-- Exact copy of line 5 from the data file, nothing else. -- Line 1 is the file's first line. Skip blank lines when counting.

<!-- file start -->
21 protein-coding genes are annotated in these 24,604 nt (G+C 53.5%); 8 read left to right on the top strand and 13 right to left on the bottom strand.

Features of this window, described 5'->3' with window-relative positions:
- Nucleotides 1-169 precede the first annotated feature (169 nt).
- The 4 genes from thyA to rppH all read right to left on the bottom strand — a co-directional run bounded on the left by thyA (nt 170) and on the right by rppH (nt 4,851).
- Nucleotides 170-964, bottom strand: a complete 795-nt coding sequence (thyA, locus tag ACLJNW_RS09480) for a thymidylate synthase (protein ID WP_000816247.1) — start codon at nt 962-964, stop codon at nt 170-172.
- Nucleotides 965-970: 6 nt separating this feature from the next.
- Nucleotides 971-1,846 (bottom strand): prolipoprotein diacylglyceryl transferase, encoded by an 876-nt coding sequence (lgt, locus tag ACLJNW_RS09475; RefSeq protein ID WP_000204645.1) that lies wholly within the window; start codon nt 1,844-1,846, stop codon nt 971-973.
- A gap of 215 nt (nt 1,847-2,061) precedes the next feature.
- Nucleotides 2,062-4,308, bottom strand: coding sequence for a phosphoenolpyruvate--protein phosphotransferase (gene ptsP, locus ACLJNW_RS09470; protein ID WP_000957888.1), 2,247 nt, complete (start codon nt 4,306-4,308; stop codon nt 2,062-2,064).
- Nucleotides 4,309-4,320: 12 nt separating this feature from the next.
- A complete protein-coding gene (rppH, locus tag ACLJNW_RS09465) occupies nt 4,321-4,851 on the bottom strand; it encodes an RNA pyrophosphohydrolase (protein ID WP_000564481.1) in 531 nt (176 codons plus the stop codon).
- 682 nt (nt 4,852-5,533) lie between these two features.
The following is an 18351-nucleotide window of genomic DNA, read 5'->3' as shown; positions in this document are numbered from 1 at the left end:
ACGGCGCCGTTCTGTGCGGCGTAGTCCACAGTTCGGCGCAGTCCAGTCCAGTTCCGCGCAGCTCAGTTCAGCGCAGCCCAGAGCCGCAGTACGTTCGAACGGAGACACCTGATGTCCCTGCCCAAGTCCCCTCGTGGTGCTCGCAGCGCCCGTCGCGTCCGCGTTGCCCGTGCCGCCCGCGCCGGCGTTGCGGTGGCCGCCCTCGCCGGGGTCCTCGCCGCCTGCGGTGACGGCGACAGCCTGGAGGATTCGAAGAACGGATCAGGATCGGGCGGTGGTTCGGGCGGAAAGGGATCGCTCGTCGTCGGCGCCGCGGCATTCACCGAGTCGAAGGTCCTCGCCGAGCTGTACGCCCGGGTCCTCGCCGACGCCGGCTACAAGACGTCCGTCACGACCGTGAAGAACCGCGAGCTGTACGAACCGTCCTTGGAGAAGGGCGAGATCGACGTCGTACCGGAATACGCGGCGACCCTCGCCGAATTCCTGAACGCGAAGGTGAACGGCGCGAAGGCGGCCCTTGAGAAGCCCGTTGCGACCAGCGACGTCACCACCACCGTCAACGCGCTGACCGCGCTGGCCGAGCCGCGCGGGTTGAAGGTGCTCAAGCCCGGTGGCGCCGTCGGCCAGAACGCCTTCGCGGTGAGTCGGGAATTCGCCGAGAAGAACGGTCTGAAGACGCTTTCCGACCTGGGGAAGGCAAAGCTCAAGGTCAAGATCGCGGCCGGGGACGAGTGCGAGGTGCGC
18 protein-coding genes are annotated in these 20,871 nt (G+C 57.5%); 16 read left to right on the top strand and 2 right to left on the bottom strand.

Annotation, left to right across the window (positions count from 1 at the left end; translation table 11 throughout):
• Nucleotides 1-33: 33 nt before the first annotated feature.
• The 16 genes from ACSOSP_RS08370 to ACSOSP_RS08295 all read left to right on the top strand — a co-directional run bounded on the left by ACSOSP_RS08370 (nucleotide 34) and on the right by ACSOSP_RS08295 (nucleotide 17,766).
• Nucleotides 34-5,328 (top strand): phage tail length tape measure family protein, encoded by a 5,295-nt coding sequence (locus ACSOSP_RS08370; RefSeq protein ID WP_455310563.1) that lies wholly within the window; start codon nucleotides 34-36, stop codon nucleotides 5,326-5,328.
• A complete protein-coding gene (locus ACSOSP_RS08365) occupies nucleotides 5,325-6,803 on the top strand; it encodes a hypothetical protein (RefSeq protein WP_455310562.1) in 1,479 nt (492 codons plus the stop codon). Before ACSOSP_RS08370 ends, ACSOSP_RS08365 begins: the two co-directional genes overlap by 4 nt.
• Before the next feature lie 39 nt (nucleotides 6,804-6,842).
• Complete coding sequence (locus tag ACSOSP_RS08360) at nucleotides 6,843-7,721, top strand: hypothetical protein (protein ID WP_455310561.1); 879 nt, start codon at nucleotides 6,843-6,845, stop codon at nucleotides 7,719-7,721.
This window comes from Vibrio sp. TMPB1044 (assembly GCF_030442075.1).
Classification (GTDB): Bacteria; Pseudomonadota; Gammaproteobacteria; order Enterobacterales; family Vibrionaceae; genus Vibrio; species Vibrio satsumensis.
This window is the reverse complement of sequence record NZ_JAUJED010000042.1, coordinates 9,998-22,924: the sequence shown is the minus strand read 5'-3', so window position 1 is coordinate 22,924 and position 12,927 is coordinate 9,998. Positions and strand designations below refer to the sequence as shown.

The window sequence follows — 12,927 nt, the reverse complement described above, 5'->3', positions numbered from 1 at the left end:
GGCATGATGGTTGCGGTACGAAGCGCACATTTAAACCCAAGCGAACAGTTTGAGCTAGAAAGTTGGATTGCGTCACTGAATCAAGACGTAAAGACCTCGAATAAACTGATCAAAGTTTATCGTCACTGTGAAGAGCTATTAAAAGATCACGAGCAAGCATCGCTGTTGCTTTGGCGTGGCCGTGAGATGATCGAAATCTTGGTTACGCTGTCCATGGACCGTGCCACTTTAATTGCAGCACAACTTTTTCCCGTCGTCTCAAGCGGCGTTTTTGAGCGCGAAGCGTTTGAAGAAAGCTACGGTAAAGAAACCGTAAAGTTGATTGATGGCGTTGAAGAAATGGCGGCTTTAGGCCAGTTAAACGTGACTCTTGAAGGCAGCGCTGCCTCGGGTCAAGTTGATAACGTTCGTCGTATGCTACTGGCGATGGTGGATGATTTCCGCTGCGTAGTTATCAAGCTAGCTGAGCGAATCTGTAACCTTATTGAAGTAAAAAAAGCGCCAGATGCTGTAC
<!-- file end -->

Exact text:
- Nucleotides 170-964, bottom strand: a complete 795-nt coding sequence (thyA, locus tag ACLJNW_RS09480) for a thymidylate synthase (protein ID WP_000816247.1) — start codon at nt 962-964, stop codon at nt 170-172.